More than 60 Oblates concelebrated Mass Saturday morning, May 19th, with Cardinal Chibly Langolis, Bishop of Les Cayes, Haiti diocese, presiding, honoring 75 years since the Oblates began ministry in Haiti. Another 30 diocesan priests also attended as well as 25 Oblate Associates. Oblate Provincial Ellince Martyr shared a brief history of Oblate presence on this tiny island country in the Caribbean.
The evening before, the Provincial presided at a ceremony honoring Oblate missionaries from the United States who have spent their entire lives of ministry in Haiti. The former Northern U.S. Province (St. John the Baptist) sent Oblates to Haiti in 1943 at the request of the then Bishop of Les Cayes diocese, on the far southern tip of the island. The Oblates now staff 24 parishes in several dioceses, have established several schools, both primary and secondary, a pre-novitiate, novitiate and scholasticate. At present, 25 seminarians are preparing for Oblate life and ministry for the province of Haiti.
A group of Oblate Associates, some 35 in number, have been instrumental in helping Oblates in their ministry and have been invaluable in helping them learn the Creole language and the culture and background of the Haitian people.
Provincial Fr. Martyr presented awards to Joe Corriveau and Fred Charpentier, both former U.S. Province Oblates, who together total 103 years of ministry in Haiti! Several other Oblates from the former St. John the Baptist Province ministered here their entire lives and returned to the States usually because of poor health or to receive another obedience.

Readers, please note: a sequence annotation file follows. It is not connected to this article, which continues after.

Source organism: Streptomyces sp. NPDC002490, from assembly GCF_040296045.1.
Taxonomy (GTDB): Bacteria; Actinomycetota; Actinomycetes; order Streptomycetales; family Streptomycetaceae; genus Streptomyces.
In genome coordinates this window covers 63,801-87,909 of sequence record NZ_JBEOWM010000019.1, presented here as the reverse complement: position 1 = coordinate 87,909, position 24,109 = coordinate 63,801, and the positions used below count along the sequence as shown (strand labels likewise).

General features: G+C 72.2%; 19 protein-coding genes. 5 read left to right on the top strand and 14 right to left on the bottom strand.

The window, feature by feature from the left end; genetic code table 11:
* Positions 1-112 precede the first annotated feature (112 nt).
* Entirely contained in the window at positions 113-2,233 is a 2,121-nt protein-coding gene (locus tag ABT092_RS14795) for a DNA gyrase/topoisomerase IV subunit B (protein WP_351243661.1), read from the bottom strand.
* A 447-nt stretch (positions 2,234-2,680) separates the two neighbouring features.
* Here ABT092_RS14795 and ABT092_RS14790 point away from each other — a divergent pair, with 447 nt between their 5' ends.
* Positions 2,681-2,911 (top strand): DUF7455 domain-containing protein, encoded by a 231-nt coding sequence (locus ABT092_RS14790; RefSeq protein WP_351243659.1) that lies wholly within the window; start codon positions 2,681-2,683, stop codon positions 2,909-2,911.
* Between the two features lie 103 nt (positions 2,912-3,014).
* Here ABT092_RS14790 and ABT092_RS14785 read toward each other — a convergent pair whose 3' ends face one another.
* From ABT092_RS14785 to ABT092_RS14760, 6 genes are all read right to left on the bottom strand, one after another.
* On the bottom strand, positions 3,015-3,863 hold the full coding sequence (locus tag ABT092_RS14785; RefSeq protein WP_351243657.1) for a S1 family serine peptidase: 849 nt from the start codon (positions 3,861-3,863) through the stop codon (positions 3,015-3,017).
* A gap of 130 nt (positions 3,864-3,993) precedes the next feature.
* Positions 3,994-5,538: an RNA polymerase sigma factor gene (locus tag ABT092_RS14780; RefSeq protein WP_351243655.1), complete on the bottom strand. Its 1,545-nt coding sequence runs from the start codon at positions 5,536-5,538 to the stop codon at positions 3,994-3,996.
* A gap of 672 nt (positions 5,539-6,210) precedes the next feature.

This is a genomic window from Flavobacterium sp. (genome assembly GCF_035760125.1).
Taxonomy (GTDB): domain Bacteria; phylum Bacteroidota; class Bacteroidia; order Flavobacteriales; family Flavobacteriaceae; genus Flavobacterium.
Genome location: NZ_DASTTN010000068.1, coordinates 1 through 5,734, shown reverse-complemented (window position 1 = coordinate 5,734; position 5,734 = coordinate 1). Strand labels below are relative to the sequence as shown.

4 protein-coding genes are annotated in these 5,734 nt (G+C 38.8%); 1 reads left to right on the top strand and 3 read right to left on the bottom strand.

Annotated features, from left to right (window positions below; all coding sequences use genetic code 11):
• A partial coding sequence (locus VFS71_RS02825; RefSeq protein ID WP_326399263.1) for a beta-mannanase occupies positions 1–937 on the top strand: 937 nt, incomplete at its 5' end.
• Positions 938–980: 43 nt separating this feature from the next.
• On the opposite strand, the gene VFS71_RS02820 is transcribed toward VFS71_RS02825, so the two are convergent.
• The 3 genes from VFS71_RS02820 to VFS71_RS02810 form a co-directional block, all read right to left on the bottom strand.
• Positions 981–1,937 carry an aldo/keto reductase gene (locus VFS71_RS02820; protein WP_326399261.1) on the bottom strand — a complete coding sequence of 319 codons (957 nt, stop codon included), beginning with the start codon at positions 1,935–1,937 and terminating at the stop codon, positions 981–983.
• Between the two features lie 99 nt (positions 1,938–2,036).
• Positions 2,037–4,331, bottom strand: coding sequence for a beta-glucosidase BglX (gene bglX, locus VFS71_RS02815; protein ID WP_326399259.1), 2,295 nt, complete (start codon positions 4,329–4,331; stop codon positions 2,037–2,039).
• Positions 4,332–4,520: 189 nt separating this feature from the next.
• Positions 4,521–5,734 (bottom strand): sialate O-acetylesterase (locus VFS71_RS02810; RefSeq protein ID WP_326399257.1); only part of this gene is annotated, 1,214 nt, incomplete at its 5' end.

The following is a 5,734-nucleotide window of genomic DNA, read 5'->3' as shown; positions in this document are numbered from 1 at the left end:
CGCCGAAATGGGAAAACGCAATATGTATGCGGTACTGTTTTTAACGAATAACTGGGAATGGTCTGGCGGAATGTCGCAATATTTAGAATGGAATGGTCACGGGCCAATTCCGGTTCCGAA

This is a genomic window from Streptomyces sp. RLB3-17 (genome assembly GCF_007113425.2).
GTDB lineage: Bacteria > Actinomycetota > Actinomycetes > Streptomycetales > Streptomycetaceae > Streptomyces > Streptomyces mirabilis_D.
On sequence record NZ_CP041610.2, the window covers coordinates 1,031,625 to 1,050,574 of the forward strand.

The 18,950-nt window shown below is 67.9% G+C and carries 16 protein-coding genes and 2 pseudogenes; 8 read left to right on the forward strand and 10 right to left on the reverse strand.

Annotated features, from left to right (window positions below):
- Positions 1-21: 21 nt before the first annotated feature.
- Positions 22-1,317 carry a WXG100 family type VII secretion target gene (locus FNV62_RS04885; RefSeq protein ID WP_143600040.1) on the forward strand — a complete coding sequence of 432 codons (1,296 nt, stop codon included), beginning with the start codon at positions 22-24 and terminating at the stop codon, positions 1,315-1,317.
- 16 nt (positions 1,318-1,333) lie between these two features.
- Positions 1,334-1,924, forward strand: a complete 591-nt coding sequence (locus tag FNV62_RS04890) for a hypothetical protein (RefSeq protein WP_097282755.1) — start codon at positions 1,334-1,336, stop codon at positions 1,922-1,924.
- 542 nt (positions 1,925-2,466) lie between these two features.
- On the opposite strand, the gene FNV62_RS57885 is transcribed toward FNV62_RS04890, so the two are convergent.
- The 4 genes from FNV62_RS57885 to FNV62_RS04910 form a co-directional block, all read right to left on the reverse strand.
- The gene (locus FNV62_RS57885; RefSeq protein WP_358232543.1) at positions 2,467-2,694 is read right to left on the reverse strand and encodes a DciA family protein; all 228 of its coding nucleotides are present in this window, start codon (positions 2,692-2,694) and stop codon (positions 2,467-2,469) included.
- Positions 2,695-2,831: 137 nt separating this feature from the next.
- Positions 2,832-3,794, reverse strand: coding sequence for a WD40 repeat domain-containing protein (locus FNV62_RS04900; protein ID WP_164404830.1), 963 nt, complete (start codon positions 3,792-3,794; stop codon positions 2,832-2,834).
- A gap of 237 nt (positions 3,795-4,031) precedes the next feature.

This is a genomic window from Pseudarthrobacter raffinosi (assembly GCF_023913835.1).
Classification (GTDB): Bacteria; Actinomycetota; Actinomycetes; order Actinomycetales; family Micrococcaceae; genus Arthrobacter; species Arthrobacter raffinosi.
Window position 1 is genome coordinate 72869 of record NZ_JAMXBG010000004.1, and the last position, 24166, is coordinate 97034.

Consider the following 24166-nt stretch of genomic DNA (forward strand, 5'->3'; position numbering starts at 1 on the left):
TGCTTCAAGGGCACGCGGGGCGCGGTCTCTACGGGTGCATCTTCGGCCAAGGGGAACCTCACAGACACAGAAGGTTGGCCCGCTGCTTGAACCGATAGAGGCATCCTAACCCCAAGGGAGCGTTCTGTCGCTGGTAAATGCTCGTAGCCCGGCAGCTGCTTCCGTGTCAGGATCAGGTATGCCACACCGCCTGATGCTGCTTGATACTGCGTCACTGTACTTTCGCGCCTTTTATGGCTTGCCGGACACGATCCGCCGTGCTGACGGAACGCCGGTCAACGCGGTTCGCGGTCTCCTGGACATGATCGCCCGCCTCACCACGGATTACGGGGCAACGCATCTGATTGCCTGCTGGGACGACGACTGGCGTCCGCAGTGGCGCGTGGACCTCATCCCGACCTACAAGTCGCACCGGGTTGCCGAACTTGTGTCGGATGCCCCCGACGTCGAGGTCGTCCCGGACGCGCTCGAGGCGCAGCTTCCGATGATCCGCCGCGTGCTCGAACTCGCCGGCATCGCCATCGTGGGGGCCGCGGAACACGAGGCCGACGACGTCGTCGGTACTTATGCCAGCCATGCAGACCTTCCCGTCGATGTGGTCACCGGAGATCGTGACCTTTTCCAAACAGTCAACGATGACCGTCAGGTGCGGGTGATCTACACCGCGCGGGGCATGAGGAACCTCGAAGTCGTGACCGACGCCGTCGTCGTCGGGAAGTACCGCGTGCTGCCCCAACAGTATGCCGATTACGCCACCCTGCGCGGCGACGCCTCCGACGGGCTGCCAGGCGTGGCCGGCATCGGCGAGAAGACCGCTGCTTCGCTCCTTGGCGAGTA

Cardinal Langolis thanked the Oblates for their many years of “generous, faithful service” and said, when the Oblates first arrived in January, 1943, during World War II, priests in Les Cayes and southern Haiti were few. There was a debilitating sense of hopelessness in the Church and in society. The poor had been largely neglected by the few remaining clergy and from any government assistance.
The Oblates sent many Brothers and priests, he went on to say, and they built and staffed schools to provide quality education so the youth especially could find jobs and better themselves with an education. They built parishes among the poor, housed street kids who would otherwise likely have been killed or certainly uncared for.
“Through their schools, the Oblates found vocations to their way of life and, they have been a wonderful, necessary blessing,” he said. “May they be here for many years to come!”
Today the Oblates number 110 in Haiti and they have established two missions: Colombia and French Guiana. They continue to be blessed with vocations with 25 currently in various levels of first formation.
The ministry in Haiti has been financially supported by the United States Province, Notre Dame du Cap French Province in Canada and the Province of Germany, as well as other Oblate organizations and Catholic relief efforts and associations throughout the world. Their contributions to this Caribbean island were acknowledged and affirmed by the Haitian Provincial as well, both at the Anniversary Mass and at the award ceremonies the evening before.